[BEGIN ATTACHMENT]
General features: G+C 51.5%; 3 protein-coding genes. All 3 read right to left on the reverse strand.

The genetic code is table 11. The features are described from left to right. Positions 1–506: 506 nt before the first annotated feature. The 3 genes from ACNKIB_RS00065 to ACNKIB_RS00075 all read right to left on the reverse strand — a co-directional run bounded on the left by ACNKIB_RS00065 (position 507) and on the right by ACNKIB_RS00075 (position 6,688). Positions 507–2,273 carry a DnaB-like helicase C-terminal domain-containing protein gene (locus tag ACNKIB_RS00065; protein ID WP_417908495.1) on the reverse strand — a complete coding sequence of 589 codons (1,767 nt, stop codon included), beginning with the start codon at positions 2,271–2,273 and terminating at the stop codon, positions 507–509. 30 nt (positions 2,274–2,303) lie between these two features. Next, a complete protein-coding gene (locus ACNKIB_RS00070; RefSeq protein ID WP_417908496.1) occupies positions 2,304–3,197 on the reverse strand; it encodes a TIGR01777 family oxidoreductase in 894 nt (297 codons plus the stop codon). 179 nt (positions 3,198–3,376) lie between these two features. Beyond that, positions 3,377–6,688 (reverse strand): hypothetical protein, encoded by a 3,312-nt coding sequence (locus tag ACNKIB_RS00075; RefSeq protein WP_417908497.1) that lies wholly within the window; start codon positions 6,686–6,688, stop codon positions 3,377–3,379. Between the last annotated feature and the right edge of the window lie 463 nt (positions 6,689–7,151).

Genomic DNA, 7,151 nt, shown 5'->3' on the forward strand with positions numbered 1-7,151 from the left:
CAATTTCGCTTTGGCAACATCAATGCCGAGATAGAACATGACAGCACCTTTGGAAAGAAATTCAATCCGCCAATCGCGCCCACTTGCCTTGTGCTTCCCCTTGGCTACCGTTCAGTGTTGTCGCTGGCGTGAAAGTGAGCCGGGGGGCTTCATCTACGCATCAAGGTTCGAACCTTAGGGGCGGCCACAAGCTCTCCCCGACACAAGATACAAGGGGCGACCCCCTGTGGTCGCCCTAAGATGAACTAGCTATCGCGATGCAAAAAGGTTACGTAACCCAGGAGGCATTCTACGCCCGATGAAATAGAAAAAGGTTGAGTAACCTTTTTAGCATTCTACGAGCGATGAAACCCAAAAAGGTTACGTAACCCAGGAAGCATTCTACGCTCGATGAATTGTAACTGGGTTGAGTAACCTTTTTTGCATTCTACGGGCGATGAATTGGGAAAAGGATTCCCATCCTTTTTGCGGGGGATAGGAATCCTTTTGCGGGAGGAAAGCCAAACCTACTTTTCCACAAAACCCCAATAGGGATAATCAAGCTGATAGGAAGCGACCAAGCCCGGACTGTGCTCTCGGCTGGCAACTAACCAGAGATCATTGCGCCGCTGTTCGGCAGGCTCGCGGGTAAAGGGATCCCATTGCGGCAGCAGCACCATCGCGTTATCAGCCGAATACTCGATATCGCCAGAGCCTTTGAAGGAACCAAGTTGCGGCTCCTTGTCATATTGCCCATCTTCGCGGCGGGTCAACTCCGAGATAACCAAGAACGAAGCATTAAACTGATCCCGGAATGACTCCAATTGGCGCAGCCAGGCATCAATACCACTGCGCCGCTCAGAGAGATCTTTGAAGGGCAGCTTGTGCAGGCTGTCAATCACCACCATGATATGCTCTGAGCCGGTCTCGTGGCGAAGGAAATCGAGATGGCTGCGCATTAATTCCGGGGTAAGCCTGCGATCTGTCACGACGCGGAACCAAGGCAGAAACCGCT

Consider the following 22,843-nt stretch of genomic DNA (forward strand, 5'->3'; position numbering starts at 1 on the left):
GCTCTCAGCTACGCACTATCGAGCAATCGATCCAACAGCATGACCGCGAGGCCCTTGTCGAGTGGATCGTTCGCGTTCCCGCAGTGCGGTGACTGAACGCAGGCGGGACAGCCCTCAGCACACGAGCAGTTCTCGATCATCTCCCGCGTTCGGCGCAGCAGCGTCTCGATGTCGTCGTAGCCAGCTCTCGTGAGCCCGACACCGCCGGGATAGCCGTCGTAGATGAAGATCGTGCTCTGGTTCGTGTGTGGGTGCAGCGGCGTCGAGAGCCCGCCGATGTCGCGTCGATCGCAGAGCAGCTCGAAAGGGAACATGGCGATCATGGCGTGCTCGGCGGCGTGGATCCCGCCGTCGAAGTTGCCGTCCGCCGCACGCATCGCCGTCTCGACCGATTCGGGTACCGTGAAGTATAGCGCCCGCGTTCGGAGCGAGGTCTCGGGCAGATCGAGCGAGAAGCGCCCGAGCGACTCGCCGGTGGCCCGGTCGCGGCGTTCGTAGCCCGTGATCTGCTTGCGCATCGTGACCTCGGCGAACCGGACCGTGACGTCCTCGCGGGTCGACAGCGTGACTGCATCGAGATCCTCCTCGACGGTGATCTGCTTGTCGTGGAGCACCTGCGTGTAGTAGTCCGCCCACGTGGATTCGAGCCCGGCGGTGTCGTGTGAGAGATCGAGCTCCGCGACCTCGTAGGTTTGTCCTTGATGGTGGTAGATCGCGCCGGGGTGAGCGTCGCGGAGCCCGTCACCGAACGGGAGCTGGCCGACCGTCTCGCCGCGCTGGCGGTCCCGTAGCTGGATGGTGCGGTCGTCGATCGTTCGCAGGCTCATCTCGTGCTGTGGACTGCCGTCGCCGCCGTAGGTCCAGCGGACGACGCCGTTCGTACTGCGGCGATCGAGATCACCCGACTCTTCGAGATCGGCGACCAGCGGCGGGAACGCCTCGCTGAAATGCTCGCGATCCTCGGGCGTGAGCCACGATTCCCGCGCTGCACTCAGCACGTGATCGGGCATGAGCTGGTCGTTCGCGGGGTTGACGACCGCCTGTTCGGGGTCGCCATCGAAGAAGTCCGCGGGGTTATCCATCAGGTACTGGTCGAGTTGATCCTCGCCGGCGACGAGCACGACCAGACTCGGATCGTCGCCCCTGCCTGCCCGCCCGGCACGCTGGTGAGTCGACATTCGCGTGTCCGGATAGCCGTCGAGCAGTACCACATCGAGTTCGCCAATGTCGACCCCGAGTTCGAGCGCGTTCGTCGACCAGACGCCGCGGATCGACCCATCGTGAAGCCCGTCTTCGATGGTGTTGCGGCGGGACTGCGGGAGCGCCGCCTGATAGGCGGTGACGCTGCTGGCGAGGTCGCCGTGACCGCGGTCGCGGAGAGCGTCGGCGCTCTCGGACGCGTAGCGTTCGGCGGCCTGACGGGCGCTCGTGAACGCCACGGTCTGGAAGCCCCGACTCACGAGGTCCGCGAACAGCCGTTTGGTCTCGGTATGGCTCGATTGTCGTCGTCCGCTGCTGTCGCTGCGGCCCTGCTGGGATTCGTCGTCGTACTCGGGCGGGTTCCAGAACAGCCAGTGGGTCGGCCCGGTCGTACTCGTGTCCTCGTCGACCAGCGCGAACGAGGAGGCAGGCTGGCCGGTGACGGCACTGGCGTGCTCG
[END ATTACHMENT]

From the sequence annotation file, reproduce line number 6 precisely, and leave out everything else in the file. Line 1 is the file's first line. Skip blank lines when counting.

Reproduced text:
GCTCTCAGCTACGCACTATCGAGCAATCGATCCAACAGCATGACCGCGAGGCCCTTGTCGAGTGGATCGTTCGCGTTCCCGCAGTGCGGTGACTGAACGCAGGCGGGACAGCCCTCAGCACACGAGCAGTTCTCGATCATCTCCCGCGTTCGGCGCAGCAGCGTCTCGATGTCGTCGTAGCCAGCTCTCGTGAGCCCGACACCGCCGGGATAGCCGTCGTAGATGAAGATCGTGCTCTGGTTCGTGTGTGGGTGCAGCGGCGTCGAGAGCCCGCCGATGTCGCGTCGATCGCAGAGCAGCTCGAAAGGGAACATGGCGATCATGGCGTGCTCGGCGGCGTGGATCCCGCCGTCGAAGTTGCCGTCCGCCGCACGCATCGCCGTCTCGACCGATTCGGGTACCGTGAAGTATAGCGCCCGCGTTCGGAGCGAGGTCTCGGGCAGATCGAGCGAGAAGCGCCCGAGCGACTCGCCGGTGGCCCGGTCGCGGCGTTCGTAGCCCGTGATCTGCTTGCGCATCGTGACCTCGGCGAACCGGACCGTGACGTCCTCGCGGGTCGACAGCGTGACTGCATCGAGATCCTCCTCGACGGTGATCTGCTTGTCGTGGAGCACCTGCGTGTAGTAGTCCGCCCACGTGGATTCGAGCCCGGCGGTGTCGTGTGAGAGATCGAGCTCCGCGACCTCGTAGGTTTGTCCTTGATGGTGGTAGATCGCGCCGGGGTGAGCGTCGCGGAGCCCGTCACCGAACGGGAGCTGGCCGACCGTCTCGCCGCGCTGGCGGTCCCGTAGCTGGATGGTGCGGTCGTCGATCGTTCGCAGGCTCATCTCGTGCTGTGGACTGCCGTCGCCGCCGTAGGTCCAGCGGACGACGCCGTTCGTACTGCGGCGATCGAGATCACCCGACTCTTCGAGATCGGCGACCAGCGGCGGGAACGCCTCGCTGAAATGCTCGCGATCCTCGGGCGTGAGCCACGATTCCCGCGCTGCACTCAGCACGTGATCGGGCATGAGCTGGTCGTTCGCGGGGTTGACGACCGCCTGTTCGGGGTCGCCATCGAAGAAGTCCGCGGGGTTATCCATCAGGTACTGGTCGAGTTGATCCTCGCCGGCGACGAGCACGACCAGACTCGGATCGTCGCCCCTGCCTGCCCGCCCGGCACGCTGGTGAGTCGACATTCGCGTGTCCGGATAGCCGTCGAGCAGTACCACATCGAGTTCGCCAATGTCGACCCCGAGTTCGAGCGCGTTCGTCGACCAGACGCCGCGGATCGACCCATCGTGAAGCCCGTCTTCGATGGTGTTGCGGCGGGACTGCGGGAGCGCCGCCTGATAGGCGGTGACGCTGCTGGCGAGGTCGCCGTGACCGCGGTCGCGGAGAGCGTCGGCGCTCTCGGACGCGTAGCGTTCGGCGGCCTGACGGGCGCTCGTGAACGCCACGGTCTGGAAGCCCCGACTCACGAGGTCCGCGAACAGCCGTTTGGTCTCGGTATGGCTCGATTGTCGTCGTCCGCTGCTGTCGCTGCGGCCCTGCTGGGATTCGTCGTCGTACTCGGGCGGGTTCCAGAACAGCCAGTGGGTCGGCCCGGTCGTACTCGTGTCCTCGTCGACCAGCGCGAACGAGGAGGCAGGCTGGCCGGTGACGGCACTGGCGTGCTCG